Marella Agnelli at Home, Horst P. Horst, 1967
Regarded as one of the twentieth century’s most glamorous and cultured women, Marella Agnelli led an incredibly fascinating life married to Gianni Agnelli, also known as “the rake of the Riviera,” for his love of fast cars, sailboats, clothing, and beautiful women. Gianni’s sisters introduced him to the stunning Marella and thought she was the only lady suitable for their brother. The famous Agnelli fortune was made In the early 19th century when their father Giuseppe planted mulberry trees for silkworms on his estate in Villar Peroso. This incredibly successful venture led him to launch Fabbrica Italiana di Automobili Torino, aka Fiat. which his son Gianni ran for 30 years.
Richard Avedon nicknamed her “The Swan” in 1953 after taking this iconic portrait of her below. Throughout her lifetime, Marella collaborated with the best artists and designers of her day, offering her gardens and residences as their canvases that spread throughout Turin, Rome, Milan, New York, St. Moritz, and Marrakech. The projects range from classic to ultramodern filled with amazing art and groundbreaking decorating innovations.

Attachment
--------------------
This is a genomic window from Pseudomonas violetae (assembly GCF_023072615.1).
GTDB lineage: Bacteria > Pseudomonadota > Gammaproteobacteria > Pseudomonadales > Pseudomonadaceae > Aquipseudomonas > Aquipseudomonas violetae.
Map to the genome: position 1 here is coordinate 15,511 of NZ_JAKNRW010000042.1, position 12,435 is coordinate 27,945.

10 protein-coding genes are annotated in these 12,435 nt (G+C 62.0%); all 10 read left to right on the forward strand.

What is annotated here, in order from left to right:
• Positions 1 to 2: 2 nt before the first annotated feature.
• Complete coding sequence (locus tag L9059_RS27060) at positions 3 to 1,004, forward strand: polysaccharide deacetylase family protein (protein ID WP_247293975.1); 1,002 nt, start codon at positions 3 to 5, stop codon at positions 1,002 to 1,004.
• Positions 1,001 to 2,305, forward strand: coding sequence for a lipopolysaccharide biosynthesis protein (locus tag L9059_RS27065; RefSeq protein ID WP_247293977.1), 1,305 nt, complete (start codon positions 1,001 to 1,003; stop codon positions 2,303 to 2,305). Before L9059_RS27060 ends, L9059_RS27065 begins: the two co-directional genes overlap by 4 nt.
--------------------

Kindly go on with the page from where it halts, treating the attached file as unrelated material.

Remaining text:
Villa Oasis, Home of Yves St. Laurent and Pierre Bergé
I became enchanted with the work of interior designer Bill Willis after a magical trip to Marrakech last September. Click here to read about our amazing Moroccan adventure. I was blown away by the interiors we saw and even more shocked to discover these places halfway around the world had been designed by a fellow Southerner. Referred to as the “Magician from Memphis,” the unknown decorator was responsible for saving Moroccan craftsmanship from extinction in the 1960s. His legendary talent attracted clients that included the Gettys, Rothschilds, Agnellis, and Yves St. Laurent and Pierre Bergé. His jet set hedonistic lifestyle was not for the faint of heart. Marian McEvoy wrote in her foreword to the book Bill Willis, “A man who liked to party until dawn, Bill was happy to settle down in a place where dinner started after nine o’clock and breakfast meetings and pre-dawn gym workouts did not exist.”